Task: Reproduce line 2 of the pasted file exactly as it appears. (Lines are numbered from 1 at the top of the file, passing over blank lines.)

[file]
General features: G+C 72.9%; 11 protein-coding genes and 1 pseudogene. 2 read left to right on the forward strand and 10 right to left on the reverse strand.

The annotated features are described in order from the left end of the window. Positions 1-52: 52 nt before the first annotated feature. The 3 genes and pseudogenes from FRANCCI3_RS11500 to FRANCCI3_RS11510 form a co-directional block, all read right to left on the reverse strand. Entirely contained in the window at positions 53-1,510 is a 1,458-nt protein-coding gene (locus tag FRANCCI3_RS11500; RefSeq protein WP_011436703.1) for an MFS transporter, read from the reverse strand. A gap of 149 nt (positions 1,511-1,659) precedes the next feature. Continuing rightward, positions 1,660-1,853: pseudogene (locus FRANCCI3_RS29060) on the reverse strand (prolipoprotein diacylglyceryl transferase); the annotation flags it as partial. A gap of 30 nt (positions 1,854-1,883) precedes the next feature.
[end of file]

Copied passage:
The annotated features are described in order from the left end of the window. Positions 1-52: 52 nt before the first annotated feature. The 3 genes and pseudogenes from FRANCCI3_RS11500 to FRANCCI3_RS11510 form a co-directional block, all read right to left on the reverse strand. Entirely contained in the window at positions 53-1,510 is a 1,458-nt protein-coding gene (locus tag FRANCCI3_RS11500; RefSeq protein WP_011436703.1) for an MFS transporter, read from the reverse strand. A gap of 149 nt (positions 1,511-1,659) precedes the next feature. Continuing rightward, positions 1,660-1,853: pseudogene (locus FRANCCI3_RS29060) on the reverse strand (prolipoprotein diacylglyceryl transferase); the annotation flags it as partial. A gap of 30 nt (positions 1,854-1,883) precedes the next feature.